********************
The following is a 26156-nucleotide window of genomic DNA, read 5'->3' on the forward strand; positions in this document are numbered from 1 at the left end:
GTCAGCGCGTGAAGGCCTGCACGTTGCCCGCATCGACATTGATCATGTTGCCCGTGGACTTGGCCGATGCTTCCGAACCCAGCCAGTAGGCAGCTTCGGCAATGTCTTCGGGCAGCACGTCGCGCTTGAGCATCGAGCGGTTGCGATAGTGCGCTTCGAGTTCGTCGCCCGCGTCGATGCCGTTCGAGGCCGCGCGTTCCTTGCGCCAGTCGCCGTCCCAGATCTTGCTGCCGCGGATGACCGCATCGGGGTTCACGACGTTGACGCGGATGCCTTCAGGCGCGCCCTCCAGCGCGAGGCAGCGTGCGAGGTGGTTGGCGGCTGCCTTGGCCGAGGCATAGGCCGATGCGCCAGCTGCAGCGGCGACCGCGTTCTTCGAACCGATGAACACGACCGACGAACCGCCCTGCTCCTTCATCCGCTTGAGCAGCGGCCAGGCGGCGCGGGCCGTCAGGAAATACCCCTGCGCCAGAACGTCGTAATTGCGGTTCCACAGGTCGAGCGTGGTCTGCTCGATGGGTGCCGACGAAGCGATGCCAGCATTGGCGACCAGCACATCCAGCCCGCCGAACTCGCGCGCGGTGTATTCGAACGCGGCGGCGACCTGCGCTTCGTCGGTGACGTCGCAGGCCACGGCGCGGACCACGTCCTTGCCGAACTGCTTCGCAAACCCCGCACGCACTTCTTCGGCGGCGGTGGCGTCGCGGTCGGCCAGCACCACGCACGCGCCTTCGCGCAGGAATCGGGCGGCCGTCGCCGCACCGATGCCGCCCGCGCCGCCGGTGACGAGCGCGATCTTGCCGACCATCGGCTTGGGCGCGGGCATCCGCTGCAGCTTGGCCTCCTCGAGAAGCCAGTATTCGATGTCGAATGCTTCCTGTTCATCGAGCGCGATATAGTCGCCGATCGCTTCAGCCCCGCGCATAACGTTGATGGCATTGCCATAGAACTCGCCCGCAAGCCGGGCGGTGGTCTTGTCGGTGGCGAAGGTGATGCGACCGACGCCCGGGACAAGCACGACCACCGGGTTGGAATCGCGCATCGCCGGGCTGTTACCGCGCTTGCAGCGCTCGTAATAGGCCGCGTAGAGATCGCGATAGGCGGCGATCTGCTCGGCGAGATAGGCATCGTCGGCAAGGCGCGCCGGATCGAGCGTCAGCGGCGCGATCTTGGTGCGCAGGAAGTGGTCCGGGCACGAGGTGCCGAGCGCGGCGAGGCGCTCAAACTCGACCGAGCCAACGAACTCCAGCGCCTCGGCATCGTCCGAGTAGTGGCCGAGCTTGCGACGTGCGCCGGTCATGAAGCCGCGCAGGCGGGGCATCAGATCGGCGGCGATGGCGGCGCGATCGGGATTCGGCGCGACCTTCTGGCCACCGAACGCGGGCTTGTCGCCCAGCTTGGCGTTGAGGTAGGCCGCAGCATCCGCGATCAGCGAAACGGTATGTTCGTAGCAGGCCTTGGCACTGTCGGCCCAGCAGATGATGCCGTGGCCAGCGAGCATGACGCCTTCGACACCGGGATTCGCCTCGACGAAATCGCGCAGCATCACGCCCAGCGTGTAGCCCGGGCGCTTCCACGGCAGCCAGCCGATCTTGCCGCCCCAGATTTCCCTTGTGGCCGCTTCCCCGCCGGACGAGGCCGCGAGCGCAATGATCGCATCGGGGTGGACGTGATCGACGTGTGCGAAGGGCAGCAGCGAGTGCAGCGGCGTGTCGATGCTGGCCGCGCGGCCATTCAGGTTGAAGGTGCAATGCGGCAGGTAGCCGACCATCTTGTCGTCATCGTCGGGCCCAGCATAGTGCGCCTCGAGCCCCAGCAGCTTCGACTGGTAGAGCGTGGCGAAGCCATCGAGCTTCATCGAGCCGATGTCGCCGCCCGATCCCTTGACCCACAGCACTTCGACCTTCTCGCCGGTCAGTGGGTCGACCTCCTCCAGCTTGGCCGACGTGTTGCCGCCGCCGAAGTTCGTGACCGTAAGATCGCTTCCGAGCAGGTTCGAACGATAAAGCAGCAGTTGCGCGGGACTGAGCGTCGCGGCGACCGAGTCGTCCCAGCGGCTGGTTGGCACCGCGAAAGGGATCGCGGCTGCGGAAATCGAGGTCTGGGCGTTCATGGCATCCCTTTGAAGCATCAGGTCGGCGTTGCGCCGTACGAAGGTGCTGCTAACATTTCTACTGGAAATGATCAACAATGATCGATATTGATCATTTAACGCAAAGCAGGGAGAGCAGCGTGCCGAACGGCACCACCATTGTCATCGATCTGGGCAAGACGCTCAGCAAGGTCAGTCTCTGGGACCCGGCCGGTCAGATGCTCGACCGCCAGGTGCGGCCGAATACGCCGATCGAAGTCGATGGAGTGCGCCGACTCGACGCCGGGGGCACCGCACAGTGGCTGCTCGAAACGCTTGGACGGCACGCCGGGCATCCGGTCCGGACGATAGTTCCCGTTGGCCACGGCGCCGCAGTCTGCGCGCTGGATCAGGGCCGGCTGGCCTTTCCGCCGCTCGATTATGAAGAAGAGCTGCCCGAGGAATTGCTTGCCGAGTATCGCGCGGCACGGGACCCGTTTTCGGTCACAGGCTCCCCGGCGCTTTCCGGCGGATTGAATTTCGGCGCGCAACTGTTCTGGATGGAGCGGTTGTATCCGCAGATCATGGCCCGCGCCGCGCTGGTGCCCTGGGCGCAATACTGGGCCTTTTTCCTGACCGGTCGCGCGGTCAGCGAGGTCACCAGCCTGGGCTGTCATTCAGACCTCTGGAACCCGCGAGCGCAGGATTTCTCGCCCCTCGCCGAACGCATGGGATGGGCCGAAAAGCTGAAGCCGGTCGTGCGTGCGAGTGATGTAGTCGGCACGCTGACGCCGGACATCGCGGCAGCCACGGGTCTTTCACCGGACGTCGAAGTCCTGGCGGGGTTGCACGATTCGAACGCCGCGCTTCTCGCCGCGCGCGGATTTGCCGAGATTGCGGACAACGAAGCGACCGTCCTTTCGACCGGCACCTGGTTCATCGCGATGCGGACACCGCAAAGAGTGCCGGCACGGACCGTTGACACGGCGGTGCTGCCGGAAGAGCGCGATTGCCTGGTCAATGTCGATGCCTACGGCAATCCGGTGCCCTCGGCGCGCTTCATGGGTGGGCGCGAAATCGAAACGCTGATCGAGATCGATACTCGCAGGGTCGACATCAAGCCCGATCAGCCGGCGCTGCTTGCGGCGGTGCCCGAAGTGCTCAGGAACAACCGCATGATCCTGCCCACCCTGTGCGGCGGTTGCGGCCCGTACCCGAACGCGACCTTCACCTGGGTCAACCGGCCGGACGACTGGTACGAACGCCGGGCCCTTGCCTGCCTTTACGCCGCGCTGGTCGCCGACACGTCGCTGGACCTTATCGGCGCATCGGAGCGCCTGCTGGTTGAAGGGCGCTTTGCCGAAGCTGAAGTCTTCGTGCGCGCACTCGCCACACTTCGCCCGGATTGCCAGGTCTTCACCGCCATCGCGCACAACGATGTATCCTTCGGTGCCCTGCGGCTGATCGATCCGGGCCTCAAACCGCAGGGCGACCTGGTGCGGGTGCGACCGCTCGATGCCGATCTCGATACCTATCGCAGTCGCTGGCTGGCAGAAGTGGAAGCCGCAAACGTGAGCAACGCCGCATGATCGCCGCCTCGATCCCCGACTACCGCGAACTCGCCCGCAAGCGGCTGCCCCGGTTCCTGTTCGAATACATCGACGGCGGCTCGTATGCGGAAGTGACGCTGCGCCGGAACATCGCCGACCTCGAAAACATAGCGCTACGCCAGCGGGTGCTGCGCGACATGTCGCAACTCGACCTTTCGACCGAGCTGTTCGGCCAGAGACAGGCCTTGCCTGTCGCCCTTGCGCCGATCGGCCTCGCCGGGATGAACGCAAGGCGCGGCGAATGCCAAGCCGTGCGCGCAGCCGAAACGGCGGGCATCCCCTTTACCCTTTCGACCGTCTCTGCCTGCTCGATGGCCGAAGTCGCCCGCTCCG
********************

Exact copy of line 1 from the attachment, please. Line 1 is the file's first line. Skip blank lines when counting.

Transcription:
The following is a 26156-nucleotide window of genomic DNA, read 5'->3' on the forward strand; positions in this document are numbered from 1 at the left end: